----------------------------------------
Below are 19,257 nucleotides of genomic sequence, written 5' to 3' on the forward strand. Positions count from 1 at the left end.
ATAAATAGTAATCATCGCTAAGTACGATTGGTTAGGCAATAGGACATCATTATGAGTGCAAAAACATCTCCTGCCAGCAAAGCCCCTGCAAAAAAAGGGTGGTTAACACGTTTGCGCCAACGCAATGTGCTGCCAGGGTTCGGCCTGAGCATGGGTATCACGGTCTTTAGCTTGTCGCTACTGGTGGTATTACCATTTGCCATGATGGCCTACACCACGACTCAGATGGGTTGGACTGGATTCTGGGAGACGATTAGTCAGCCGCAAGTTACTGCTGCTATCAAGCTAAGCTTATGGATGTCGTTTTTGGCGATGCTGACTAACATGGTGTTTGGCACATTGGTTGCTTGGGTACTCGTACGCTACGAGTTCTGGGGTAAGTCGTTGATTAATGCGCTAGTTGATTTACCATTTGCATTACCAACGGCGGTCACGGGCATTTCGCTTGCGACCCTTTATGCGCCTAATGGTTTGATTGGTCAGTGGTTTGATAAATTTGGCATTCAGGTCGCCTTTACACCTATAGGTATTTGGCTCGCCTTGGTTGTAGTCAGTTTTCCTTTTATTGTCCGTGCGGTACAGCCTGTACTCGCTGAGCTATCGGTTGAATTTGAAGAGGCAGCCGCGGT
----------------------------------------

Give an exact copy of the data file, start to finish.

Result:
Below are 19,257 nucleotides of genomic sequence, written 5' to 3' on the forward strand. Positions count from 1 at the left end.
ATAAATAGTAATCATCGCTAAGTACGATTGGTTAGGCAATAGGACATCATTATGAGTGCAAAAACATCTCCTGCCAGCAAAGCCCCTGCAAAAAAAGGGTGGTTAACACGTTTGCGCCAACGCAATGTGCTGCCAGGGTTCGGCCTGAGCATGGGTATCACGGTCTTTAGCTTGTCGCTACTGGTGGTATTACCATTTGCCATGATGGCCTACACCACGACTCAGATGGGTTGGACTGGATTCTGGGAGACGATTAGTCAGCCGCAAGTTACTGCTGCTATCAAGCTAAGCTTATGGATGTCGTTTTTGGCGATGCTGACTAACATGGTGTTTGGCACATTGGTTGCTTGGGTACTCGTACGCTACGAGTTCTGGGGTAAGTCGTTGATTAATGCGCTAGTTGATTTACCATTTGCATTACCAACGGCGGTCACGGGCATTTCGCTTGCGACCCTTTATGCGCCTAATGGTTTGATTGGTCAGTGGTTTGATAAATTTGGCATTCAGGTCGCCTTTACACCTATAGGTATTTGGCTCGCCTTGGTTGTAGTCAGTTTTCCTTTTATTGTCCGTGCGGTACAGCCTGTACTCGCTGAGCTATCGGTTGAATTTGAAGAGGCAGCCGCGGT